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Safety Profile of Bioabsorbable Shoulder Anchors

      To the Editor:
      We read with interest the article in the March 2007 issue entitled “Biodegradable Shoulder Anchors Have Unique Modes of Failure”
      • Barber F.A.
      Biodegradable shoulder anchors have unique modes of failure.
      by F. Alan Barber. In Dr. Barber’s article, he describes two cases as “sentinel events” to alert the physician of loose and degraded bioabsorbable anchor products within the glenohumeral joint, both of which caused mechanical symptoms and pain. The article does acknowledge that the incidence of these problems is very low.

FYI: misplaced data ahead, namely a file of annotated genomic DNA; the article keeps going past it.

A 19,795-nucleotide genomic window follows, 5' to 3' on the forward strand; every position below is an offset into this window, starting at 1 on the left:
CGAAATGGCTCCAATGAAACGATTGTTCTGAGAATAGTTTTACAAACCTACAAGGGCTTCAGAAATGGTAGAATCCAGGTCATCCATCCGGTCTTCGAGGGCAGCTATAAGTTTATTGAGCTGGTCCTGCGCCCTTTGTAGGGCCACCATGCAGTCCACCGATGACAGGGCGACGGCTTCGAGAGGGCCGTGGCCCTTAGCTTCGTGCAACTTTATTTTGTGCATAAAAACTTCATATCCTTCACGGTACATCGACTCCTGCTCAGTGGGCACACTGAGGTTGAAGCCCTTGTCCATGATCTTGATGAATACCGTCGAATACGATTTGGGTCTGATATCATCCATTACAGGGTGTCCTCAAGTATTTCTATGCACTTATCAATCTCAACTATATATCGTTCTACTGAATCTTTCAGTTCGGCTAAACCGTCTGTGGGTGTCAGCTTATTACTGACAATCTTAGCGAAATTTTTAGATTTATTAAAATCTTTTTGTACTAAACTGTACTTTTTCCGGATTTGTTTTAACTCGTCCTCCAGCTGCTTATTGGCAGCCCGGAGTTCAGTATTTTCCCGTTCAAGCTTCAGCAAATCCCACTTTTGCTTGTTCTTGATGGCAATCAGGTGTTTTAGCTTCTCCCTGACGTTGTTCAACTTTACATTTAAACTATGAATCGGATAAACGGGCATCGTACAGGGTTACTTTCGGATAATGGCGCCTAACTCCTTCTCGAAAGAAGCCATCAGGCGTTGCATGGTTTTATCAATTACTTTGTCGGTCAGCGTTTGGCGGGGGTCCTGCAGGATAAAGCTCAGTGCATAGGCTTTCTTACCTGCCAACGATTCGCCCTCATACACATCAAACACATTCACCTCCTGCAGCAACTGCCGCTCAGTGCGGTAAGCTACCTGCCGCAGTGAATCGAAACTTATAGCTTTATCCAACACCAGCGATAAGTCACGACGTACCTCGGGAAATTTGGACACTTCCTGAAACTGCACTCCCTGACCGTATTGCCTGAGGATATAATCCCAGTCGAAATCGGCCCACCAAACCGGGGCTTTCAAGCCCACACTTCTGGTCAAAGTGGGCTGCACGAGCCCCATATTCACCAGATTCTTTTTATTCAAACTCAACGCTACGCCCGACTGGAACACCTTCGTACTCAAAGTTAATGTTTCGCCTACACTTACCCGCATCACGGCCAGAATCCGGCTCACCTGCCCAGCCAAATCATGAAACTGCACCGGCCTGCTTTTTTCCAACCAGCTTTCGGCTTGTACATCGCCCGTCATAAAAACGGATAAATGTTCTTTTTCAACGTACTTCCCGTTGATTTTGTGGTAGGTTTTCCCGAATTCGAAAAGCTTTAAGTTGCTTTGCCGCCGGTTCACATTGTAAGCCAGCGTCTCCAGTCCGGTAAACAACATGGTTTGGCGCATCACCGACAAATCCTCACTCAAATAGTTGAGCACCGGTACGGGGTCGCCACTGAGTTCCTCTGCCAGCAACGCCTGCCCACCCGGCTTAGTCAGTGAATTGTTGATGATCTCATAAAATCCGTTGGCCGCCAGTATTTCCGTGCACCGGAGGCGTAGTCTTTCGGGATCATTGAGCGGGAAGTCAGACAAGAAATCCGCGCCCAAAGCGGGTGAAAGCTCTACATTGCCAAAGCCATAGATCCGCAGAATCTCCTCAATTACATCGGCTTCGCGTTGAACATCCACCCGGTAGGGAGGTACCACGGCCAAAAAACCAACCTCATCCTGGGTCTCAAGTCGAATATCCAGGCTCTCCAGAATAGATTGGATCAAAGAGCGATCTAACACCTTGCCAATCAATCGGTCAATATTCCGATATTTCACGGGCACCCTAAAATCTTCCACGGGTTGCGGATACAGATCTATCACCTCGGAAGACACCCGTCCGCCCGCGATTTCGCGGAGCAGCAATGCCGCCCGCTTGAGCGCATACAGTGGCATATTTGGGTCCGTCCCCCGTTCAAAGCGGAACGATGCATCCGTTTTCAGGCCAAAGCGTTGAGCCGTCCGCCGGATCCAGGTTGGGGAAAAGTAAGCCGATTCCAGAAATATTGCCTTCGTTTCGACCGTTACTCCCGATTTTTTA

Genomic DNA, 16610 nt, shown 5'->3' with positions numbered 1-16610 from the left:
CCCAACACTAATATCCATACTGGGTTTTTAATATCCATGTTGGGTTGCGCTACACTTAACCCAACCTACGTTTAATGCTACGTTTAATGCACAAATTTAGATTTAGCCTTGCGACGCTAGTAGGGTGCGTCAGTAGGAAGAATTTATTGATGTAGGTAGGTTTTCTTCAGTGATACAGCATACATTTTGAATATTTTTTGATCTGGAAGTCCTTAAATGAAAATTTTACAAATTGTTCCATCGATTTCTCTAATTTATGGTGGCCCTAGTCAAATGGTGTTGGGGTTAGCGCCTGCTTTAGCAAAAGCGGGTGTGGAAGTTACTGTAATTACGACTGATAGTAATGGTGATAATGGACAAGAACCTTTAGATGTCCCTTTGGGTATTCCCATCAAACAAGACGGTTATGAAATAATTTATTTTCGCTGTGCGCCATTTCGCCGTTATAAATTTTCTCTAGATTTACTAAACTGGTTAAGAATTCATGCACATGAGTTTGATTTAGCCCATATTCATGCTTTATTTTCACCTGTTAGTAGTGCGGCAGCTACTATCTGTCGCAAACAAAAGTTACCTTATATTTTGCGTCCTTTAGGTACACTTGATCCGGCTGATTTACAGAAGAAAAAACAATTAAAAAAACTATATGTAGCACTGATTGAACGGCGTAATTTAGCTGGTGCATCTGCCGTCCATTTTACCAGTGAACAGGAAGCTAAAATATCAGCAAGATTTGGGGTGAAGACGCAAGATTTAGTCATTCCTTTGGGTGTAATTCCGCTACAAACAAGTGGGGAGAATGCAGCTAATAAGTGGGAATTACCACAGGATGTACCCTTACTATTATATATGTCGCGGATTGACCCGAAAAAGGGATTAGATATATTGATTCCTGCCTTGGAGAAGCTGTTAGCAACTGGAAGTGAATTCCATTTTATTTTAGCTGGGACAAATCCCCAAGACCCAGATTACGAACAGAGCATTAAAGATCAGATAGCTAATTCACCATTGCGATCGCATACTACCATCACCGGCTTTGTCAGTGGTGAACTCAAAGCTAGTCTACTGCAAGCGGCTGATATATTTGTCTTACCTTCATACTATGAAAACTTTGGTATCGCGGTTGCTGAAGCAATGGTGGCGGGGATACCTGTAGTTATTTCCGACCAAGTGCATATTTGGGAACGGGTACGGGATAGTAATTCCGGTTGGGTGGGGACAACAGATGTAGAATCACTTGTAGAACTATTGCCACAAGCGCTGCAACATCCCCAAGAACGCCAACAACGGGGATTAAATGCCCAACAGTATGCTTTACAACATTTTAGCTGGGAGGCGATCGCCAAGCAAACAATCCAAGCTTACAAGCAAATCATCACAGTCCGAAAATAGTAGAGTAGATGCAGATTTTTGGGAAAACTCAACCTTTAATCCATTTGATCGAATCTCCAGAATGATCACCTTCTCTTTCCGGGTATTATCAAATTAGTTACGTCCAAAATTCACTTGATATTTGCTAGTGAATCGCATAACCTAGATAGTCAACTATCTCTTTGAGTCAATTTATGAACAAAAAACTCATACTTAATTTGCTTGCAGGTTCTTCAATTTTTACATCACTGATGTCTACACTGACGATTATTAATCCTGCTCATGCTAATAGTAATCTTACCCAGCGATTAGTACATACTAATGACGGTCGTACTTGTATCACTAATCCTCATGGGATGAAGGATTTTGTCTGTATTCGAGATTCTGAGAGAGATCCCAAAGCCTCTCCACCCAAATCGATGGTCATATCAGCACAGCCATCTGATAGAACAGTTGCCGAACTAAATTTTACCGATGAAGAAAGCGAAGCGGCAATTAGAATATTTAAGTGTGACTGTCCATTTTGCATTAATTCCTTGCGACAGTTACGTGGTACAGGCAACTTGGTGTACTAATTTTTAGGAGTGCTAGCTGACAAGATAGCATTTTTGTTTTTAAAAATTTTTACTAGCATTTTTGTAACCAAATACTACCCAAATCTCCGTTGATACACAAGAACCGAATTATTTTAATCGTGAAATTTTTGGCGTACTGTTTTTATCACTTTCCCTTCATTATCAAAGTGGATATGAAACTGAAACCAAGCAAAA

We would like to emphasize the rare nature of these cases and emphasize that while no implant is “risk-free,” a suture-on-suture construct is likely to be the safest configuration available. This is especially true when considering the alternatives of metal anchors or bioabsorbable anchors with hard suture posts, which might fracture or be harmful to the joint if they are left proud. Rupp et al.
      • Rupp S.
      • Georg T.
      • Gauss C.
      • Kohn D.
      • Seil R.
      Fatigue testing of suture anchors.
      have shown that in addition to the concerns of metallic implants described by Barber,
      • Barber F.A.
      Biodegradable shoulder anchors have unique modes of failure.